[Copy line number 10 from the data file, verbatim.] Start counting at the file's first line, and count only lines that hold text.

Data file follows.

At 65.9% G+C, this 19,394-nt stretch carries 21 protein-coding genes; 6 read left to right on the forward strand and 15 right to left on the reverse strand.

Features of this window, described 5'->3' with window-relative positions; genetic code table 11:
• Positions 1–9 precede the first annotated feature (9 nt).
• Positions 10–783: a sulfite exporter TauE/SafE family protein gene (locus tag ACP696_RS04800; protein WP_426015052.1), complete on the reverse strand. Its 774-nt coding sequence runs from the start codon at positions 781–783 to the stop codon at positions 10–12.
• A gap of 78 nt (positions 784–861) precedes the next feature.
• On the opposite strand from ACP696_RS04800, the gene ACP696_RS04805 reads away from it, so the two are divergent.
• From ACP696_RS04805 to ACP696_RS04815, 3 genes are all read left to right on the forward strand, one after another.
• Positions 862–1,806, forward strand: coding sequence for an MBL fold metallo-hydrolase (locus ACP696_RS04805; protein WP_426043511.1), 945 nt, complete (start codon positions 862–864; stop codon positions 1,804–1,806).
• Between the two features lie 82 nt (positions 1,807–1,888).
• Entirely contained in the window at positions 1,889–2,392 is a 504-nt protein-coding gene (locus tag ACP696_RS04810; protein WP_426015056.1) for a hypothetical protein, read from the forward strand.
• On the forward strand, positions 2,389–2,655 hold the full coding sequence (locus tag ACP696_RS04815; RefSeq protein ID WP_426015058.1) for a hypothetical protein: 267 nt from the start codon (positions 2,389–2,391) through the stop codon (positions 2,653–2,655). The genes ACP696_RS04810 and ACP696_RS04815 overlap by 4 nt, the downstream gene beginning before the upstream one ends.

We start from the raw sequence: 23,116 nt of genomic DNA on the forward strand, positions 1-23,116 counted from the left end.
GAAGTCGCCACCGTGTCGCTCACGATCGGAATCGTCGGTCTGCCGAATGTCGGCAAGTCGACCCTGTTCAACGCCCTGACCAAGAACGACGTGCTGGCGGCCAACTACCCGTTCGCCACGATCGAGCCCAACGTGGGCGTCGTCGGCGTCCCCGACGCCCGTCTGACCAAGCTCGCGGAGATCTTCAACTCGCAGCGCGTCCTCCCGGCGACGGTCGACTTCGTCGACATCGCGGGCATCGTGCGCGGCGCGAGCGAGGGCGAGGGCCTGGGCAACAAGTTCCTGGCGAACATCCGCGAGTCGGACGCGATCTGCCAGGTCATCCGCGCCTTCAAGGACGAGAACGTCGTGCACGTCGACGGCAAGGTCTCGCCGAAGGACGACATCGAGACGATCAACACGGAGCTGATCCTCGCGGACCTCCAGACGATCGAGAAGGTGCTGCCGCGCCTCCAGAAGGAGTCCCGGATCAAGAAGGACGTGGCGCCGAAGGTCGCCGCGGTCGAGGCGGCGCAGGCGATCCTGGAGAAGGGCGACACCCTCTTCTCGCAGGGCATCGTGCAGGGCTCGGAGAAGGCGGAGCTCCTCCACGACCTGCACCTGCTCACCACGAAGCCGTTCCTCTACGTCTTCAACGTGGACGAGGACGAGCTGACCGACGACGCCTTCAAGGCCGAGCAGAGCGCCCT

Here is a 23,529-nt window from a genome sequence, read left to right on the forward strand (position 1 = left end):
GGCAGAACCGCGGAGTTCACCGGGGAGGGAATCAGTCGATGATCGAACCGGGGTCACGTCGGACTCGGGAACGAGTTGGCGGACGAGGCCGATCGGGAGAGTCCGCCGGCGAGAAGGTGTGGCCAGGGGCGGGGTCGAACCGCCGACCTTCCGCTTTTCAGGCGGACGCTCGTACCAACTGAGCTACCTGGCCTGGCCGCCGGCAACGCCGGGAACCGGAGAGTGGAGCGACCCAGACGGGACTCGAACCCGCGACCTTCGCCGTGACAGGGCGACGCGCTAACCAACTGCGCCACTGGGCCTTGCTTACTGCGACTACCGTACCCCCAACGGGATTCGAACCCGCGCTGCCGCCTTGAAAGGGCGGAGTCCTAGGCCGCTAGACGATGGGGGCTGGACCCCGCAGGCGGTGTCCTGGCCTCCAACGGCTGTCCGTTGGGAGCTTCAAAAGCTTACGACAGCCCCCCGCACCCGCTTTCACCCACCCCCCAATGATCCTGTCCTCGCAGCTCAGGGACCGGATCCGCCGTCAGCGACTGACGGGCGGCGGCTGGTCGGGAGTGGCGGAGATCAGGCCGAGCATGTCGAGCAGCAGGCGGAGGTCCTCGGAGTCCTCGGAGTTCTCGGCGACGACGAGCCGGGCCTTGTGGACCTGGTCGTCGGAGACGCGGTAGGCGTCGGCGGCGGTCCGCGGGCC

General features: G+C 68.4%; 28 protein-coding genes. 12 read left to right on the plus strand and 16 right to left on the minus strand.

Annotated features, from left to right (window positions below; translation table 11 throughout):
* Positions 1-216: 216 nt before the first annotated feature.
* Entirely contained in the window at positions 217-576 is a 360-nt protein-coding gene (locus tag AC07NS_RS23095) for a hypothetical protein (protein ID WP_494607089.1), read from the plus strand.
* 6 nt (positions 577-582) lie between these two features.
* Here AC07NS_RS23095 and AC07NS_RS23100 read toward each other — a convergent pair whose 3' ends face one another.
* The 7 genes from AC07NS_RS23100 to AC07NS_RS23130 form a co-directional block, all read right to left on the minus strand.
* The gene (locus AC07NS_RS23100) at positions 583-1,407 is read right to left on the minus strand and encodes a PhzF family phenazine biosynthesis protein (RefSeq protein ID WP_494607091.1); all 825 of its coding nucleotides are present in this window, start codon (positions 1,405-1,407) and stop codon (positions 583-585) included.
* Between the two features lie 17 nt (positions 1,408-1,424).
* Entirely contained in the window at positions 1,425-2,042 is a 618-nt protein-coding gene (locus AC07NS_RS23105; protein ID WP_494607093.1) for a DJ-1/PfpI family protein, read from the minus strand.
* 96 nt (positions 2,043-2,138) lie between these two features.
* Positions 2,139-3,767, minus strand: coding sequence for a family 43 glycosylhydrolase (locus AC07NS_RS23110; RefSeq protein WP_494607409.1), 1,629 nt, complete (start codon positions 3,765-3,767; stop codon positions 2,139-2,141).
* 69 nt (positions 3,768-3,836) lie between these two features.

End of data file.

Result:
• Entirely contained in the window at positions 1,889–2,392 is a 504-nt protein-coding gene (locus tag ACP696_RS04810; protein WP_426015056.1) for a hypothetical protein, read from the forward strand.